(Wo)men are that they might have sleep.

That’s what I wish it said.  I’m all in favor of joy–but right now, the most joyful sight I could think of would be the back of my own eyelids.  I’m tired.  I’m achy-joint, scratchy eye-lid, fuzzy-brain chronically tired.  Some nights I’m too tired to sleep, and I wake up every hour looking at the clock.  Every day I wake up to my annoyingly loud alarm buzzing (the only effective setting I’m sorry to say) wondering if I’m going to make it.  Somethin’s gotta change…but nothin’s gonna change.  This is my life until the first week of June.  Come on June….   

For those readers who have missed my extraordinarily self-centered posts of late, let me catch you up on me.  I started teaching early morning Seminary three weeks ago.  I started graduate school four weeks ago.  I started a very fulfilling but manic-crazy job six weeks ago.  My shortest days are 13-14 hours of breakneck busyness door to door, and my longest are 16-17 hours.  I’m doing a lot of things, but let’s just say I’m not "going the extra mile" in any one of my endeavors.  I love everything I’m doing, and I’m nowhere near wanting to give any of it up–but I’m behind in school, I’m tired at work, and have to leave early twice a week to get to class.  And then there’s Seminary.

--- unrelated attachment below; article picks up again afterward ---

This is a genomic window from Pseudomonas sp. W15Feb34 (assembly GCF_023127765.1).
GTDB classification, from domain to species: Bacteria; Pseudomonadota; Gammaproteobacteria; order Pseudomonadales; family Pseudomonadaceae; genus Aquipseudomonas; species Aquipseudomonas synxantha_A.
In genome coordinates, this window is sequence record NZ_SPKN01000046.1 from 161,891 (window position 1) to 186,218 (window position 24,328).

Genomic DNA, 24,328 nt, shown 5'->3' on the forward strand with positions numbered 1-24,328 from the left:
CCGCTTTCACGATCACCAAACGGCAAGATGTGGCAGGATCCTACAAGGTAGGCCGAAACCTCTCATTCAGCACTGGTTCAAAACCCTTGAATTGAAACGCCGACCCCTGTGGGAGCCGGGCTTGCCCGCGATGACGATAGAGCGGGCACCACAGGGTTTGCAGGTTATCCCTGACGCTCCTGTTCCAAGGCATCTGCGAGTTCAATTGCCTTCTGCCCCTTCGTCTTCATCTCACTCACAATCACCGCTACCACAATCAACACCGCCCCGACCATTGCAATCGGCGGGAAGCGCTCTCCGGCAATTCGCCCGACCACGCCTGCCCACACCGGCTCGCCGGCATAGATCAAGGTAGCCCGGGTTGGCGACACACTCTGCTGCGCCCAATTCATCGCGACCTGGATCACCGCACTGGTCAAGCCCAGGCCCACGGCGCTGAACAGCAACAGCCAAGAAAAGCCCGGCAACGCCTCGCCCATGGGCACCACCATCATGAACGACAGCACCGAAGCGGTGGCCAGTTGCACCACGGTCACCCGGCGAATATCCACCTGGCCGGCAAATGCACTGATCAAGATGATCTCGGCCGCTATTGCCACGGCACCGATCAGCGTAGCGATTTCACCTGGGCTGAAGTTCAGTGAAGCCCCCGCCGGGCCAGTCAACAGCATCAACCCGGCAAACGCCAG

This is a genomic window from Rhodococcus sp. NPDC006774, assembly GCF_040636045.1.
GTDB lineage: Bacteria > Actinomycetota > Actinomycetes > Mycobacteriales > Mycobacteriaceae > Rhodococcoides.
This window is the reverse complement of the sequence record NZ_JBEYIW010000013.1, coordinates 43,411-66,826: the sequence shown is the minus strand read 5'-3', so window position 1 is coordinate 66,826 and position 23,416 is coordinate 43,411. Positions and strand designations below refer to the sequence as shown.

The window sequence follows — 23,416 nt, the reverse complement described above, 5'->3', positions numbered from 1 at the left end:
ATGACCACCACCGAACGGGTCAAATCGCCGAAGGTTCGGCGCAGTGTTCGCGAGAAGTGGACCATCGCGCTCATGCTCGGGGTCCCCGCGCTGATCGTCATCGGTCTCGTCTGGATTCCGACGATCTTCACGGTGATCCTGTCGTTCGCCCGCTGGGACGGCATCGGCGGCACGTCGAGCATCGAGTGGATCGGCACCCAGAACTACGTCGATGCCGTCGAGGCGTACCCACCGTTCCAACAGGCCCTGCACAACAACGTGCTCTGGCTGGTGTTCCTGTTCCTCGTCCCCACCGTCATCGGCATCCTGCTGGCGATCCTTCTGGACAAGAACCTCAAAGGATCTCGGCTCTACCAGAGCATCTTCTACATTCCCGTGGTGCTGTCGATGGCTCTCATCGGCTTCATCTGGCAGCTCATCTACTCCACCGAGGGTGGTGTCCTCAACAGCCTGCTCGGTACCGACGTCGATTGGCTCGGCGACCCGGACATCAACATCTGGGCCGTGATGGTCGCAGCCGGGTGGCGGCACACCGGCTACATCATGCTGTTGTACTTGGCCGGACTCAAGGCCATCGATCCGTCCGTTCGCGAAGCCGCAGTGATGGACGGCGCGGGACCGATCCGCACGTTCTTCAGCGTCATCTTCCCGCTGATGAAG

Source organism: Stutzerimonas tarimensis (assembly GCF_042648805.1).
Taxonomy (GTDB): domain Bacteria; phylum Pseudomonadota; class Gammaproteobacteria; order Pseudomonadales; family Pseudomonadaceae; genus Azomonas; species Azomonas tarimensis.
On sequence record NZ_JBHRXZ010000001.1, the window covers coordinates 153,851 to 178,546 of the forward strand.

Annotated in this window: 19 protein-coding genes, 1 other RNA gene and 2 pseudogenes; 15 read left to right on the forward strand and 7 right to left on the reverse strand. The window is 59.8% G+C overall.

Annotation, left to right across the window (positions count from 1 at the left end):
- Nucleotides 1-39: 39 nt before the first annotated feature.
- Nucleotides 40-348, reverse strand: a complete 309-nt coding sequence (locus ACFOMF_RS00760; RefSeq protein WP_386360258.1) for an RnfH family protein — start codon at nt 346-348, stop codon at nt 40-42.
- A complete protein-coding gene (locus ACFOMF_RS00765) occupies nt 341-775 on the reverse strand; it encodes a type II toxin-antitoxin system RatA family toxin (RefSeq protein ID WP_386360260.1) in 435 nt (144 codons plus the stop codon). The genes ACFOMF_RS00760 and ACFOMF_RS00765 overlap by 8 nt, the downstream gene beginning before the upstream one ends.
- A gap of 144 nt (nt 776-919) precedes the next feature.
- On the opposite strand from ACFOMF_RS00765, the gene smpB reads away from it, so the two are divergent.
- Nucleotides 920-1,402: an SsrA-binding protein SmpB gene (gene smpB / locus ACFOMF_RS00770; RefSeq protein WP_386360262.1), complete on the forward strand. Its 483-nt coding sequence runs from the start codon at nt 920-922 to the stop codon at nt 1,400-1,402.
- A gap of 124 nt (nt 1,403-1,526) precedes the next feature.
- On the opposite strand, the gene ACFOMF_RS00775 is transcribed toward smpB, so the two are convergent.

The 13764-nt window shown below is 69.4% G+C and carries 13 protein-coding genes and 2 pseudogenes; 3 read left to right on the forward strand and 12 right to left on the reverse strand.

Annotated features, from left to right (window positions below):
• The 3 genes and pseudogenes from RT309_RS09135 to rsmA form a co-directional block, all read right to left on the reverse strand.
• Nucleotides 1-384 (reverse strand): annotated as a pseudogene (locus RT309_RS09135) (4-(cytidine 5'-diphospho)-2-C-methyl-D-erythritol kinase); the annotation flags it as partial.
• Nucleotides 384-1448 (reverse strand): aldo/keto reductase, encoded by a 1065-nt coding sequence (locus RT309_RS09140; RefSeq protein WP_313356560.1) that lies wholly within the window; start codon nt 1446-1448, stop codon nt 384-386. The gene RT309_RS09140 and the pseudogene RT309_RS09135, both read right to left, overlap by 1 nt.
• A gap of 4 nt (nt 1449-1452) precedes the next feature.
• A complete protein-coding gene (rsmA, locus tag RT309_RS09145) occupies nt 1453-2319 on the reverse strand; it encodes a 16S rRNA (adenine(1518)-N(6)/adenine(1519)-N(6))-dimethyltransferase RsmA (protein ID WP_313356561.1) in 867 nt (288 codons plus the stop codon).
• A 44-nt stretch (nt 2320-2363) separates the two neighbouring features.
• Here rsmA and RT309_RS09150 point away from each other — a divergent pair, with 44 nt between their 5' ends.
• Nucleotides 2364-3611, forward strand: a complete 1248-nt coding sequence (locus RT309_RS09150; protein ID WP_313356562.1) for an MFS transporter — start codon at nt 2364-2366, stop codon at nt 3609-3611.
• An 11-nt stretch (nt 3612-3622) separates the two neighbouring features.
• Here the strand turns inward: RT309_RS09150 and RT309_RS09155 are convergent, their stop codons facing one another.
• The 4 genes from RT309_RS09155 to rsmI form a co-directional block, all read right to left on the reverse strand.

I will say, I’ve been prepared and present for Seminary every day.  Every day those kids get a well crafted lesson, and they get my most energetic self.  I’m bouncy, I’m excited.  I’m funny.  I keep the lessons moving.  We’re on task, and we’re on target to finish on time.  But I’m worried that the kids aren’t feeling the spirit, because I’m not feeling the spirit.  I’m going on adrenaline, and I feel like I’m too tired to calm down enough to feel the peace I need to feel the spirit.  I try to create a classroom environment and present spiritually based lessons that will allow them to feel it, but I can’t tell.